To stay in business or sell out?


Milk prices are climbing back up from their low point in February, prompting Ted and T3 to predict how high prices need to get before dairy farmers on the fence about staying in business decide to stick it out.

They also discuss how the dairy exports situation could play out over the duration of this year.

Episode transcript

Anna: Welcome to The Milk Check, a podcast from T.C. Jacoby & Company, where we share market insights and analysis with dairy farmers in mind.

Today is April 9th, and with us we have Ted and T3, as usual. Today we need to talk about changes over the last few months. We had predicted that…prices were forecasted to drop into the $13 and stay there, but in reality were only that low for about a month. In terms of retraction, we need to look at what that does to our view for the future. We also need to talk about international markets, and trade agreements, and tariffs. So, I’ll just open it up and let you guys go wherever you want.

T3: Do you want me to start it off?

Ted: You can start it off.

T3: Okay. I think, let’s talk a little bit about pricing first. We bottomed out in February at $13…what was it, Anna?

Anna: $13.40 was February.

T3: So, we bottomed out in February at $13.40. We came up into March, I think we were up…what did we end up with…$14…

Anna: $14.22.

T3: $14.22 in March.

Ted: Those are the Class III prices.

Anna: Exactly….

T3: Those are the Class III prices and April is, right now, tracking towards about $14.85. And so, we’re almost $1.50 above the low that we experienced in February.

Ted: In the Class III prices.

T3: In the Class III prices, right. I think Class IV prices have continued to stay in that $13 range, but at least in the Upper Midwest, prices have come up a little bit since there’s a lot more Class III utilization in the Upper Midwest. My concern about that is that we were talking quite a bit in the beginning about a contraction in the milk supply here in the U.S. because of how low (the price) had gotten. But they didn’t really stay down there long enough to have the effect that we were originally thinking. It looks like, by the second quarter, we’re probably gonna be somewhere around $15 a hundredweight in Class III. Now, I’m not saying that anybody’s getting rich off $15 a hundredweight, but that’s not the financial pain that something around $13, $13.25 would give, which means there’s probably going to be some dairy farmers who are gonna stay in the business, that we originally assumed might get out of the business. My concern is, without the contraction of milk supply that we’d been talking about, while demand has, I think, given us a nice floor and bounced this market a little bit up into the $15s, I’m concerned that without the reduction of milk supply it’s gonna be difficult for us to get much more than $1, $1.50 higher than this. In other words, by the time we get up to about $1.70, $1.75 cheese, that’s about as far as we’re gonna go and our milk price will top out around $16.50 in the second half of the year.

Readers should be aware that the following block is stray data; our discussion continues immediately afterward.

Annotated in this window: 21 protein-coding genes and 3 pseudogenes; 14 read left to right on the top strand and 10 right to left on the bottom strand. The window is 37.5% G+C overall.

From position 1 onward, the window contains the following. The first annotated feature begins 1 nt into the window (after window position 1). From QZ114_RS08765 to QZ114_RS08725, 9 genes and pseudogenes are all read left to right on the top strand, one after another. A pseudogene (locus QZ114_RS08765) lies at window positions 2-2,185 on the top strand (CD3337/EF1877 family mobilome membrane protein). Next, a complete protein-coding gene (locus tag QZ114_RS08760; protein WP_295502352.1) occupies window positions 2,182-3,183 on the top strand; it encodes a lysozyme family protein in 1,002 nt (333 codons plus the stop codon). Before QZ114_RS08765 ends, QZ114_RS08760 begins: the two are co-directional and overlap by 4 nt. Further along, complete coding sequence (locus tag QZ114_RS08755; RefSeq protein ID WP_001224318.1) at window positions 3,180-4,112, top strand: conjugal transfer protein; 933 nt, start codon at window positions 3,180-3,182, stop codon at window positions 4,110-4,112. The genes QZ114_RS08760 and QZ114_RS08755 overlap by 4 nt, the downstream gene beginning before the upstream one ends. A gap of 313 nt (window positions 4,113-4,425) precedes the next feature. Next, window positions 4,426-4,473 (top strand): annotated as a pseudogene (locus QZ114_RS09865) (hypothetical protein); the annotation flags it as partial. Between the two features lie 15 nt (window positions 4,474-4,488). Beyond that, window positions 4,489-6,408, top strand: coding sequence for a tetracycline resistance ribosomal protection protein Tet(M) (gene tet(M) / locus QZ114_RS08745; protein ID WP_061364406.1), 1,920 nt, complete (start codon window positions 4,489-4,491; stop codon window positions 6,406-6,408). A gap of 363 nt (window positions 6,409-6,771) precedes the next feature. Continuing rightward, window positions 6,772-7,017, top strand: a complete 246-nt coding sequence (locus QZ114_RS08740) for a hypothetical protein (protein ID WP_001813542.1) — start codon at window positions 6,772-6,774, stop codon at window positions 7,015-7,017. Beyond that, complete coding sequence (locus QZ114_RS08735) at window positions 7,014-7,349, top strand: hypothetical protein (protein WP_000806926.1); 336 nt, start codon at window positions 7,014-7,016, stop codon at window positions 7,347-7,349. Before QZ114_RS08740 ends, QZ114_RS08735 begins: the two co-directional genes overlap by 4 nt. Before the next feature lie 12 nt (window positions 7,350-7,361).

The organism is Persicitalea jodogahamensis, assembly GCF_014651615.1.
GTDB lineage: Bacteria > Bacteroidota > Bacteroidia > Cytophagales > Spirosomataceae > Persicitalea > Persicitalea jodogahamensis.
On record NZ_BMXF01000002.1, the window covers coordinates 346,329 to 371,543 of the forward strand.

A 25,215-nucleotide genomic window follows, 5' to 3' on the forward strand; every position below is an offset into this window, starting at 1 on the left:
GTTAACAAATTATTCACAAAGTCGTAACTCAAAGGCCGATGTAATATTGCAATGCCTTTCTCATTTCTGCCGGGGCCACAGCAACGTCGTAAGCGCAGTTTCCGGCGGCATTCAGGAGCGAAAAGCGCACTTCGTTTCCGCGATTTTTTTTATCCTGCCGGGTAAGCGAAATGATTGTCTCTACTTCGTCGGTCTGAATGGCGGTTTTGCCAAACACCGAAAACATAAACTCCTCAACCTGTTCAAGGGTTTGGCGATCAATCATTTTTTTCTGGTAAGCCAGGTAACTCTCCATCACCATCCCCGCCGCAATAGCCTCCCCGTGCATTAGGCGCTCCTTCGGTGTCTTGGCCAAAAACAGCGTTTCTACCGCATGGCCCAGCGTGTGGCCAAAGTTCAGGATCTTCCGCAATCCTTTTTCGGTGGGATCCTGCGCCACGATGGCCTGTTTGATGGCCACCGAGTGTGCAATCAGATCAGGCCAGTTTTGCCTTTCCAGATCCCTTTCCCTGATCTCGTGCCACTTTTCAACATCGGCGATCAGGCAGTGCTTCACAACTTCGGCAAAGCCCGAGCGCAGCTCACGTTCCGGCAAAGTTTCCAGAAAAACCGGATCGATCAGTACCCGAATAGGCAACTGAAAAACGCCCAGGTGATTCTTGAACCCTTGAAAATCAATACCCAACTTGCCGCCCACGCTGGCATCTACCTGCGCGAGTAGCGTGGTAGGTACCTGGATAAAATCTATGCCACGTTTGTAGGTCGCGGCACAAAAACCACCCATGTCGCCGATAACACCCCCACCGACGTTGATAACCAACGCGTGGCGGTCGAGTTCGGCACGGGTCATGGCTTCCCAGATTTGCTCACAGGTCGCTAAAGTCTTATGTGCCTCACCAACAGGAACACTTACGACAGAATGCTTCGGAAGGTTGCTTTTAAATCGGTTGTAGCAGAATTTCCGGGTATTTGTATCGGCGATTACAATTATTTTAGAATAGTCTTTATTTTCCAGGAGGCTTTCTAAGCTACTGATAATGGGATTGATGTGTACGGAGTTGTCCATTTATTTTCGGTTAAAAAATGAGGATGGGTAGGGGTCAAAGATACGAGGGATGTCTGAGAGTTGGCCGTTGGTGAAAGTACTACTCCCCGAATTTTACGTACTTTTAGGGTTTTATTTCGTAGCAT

Ted: You may be right on your projection for the second half of the year, but if you think that dairy farmers are gonna to be happy with a net price after discounts and after hauling at somewhere in the neighborhood of $13.50 to $14, that isn’t gonna fly.